explain. The increase in total myosin heavy chain following treatment with CsA
suggests that a target of CsA, possibly calcineurin, inhibits myosin heavy chain
expression. It is noteworthy that the increase in MHC in the CsA treated constructs was
primarily the result of an increase in the fast isoform of the protein. This is consistent
with the in vivo work of Giger et al (17) who showed that nine days of CsA treatment
increased the expression of both the type IIa and IIx isoforms. In contrast, Meissner
and colleagues did not see any change in the mRNA of either type IIa or IIx MHC in
rabbit primary bead cultures treated with CsA for 14 days. The difference between the
studies likely reflects differences between the models. The engineered model
described here is in agreement with the data collected in vivo and suggests that a CsA-
inhibited process blocks normal expression of fast MHC isoforms.
The fact that the ability of CsA to drive the expression of fast MHC was reduced by slow
electrical stimulation in the SOL constructs may indicate that slow electrical activity is
dominant over CsA in determining MHC isoform or that the amount of CsA used was
not sufficient to block calcineurin, or other downstream targets, when CLFS was added.
It is interesting to note that even though the proportion of fast MHC was not increased in
these constructs the TPT was faster. This likely reflects the fact that there is an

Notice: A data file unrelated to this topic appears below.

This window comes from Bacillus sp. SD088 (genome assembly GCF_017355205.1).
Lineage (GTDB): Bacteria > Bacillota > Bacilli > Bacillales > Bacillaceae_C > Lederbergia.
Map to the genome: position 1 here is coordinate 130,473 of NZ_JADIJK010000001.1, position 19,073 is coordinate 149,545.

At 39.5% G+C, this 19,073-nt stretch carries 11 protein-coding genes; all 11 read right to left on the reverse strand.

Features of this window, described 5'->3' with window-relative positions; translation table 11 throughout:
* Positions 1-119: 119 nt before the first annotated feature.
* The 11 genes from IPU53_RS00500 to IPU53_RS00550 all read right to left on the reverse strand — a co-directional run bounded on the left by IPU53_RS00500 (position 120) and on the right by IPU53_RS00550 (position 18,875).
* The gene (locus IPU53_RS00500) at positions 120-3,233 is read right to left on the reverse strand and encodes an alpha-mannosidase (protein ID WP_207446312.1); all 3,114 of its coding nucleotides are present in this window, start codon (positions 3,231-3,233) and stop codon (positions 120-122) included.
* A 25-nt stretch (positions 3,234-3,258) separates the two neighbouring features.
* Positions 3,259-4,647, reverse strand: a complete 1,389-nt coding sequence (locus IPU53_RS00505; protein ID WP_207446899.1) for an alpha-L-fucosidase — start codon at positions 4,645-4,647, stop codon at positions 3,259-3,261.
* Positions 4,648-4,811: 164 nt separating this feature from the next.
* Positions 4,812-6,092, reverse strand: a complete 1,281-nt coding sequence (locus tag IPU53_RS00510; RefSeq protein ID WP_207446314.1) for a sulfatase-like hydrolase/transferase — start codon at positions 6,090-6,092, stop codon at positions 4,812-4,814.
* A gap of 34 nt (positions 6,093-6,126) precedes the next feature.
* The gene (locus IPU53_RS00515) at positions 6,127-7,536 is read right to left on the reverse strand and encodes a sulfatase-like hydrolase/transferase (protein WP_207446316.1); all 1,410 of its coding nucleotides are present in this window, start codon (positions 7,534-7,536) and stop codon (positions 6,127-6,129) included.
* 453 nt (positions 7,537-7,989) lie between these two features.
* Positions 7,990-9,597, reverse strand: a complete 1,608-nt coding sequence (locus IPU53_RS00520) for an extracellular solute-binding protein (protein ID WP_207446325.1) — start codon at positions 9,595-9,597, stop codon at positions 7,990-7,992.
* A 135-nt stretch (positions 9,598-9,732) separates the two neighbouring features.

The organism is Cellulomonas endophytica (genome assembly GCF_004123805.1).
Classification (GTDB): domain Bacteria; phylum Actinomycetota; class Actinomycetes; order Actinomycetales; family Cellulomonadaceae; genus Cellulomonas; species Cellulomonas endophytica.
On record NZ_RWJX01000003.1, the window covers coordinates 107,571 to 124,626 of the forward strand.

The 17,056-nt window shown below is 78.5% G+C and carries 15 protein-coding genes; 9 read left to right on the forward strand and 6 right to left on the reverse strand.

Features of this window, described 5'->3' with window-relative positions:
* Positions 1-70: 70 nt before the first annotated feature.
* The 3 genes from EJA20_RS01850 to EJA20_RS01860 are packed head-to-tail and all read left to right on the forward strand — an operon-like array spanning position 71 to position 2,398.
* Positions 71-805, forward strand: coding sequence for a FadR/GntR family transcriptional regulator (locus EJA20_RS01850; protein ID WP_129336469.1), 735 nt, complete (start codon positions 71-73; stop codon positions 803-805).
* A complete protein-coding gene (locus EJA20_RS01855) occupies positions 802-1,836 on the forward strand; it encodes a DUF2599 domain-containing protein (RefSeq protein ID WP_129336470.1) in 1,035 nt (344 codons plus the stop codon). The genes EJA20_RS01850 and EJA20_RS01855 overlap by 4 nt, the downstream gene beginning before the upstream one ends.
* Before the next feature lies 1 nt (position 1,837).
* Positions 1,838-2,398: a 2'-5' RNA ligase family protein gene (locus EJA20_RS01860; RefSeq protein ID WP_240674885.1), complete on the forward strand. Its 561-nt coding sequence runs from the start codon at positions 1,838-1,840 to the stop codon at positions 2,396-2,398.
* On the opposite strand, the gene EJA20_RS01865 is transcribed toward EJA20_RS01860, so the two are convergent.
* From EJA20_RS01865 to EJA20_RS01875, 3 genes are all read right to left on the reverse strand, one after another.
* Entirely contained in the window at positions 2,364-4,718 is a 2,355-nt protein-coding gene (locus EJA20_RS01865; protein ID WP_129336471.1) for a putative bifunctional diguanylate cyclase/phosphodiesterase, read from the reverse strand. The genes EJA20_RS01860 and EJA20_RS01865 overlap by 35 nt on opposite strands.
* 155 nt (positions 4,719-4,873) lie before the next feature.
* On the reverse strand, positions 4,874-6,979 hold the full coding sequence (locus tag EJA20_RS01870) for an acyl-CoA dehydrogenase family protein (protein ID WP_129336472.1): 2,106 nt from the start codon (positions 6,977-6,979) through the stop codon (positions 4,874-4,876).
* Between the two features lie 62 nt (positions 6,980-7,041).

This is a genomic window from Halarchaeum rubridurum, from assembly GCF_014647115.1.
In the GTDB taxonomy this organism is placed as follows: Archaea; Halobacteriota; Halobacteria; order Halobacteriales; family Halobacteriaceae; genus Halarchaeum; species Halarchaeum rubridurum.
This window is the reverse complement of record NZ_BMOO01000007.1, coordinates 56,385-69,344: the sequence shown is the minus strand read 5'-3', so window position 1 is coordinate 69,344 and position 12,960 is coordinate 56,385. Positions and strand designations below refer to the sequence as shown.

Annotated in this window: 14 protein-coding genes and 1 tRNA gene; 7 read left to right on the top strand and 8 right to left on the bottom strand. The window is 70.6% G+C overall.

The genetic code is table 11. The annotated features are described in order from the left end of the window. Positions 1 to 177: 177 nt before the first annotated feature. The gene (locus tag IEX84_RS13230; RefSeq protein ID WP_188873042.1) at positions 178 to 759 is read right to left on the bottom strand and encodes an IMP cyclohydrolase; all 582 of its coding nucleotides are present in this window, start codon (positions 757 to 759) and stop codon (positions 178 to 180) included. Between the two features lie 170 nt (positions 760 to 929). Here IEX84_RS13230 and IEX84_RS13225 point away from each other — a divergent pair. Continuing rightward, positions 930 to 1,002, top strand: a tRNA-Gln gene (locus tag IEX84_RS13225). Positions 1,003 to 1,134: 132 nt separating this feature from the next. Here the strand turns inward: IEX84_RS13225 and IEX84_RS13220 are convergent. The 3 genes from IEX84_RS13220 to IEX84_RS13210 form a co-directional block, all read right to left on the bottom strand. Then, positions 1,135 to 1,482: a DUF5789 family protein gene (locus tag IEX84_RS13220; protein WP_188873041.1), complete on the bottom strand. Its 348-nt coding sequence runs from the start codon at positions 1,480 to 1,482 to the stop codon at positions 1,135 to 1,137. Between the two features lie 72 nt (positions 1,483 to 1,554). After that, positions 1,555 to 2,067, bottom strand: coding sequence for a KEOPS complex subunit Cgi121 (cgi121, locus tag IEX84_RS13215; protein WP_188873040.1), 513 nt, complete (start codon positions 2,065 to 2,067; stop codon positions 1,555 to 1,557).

increase in the total amount of fast MHC in these constructs. In small muscles like
those engineered here, any increase in the amount of fast myosin may be sufficient to
It is clear from the data presented here that the development of a muscle and the
functional determination of what constitutes a fast muscle cell is more complex than
simply the expression of myosin heavy chain. The identification of why SOL constructs
increase force production while decreasing MHC in response to CLFS and why CsA
treatment and CLFS increase total MHC more than just CsA treatment alone may give
us some insight into how adult muscle fibers develop and determine skeletal muscle
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This work was supported by a grant from the United States Defense Advanced
Research Projects Agency (DARPA), to R.G. Dennis with subcontract to K. Baar, Navy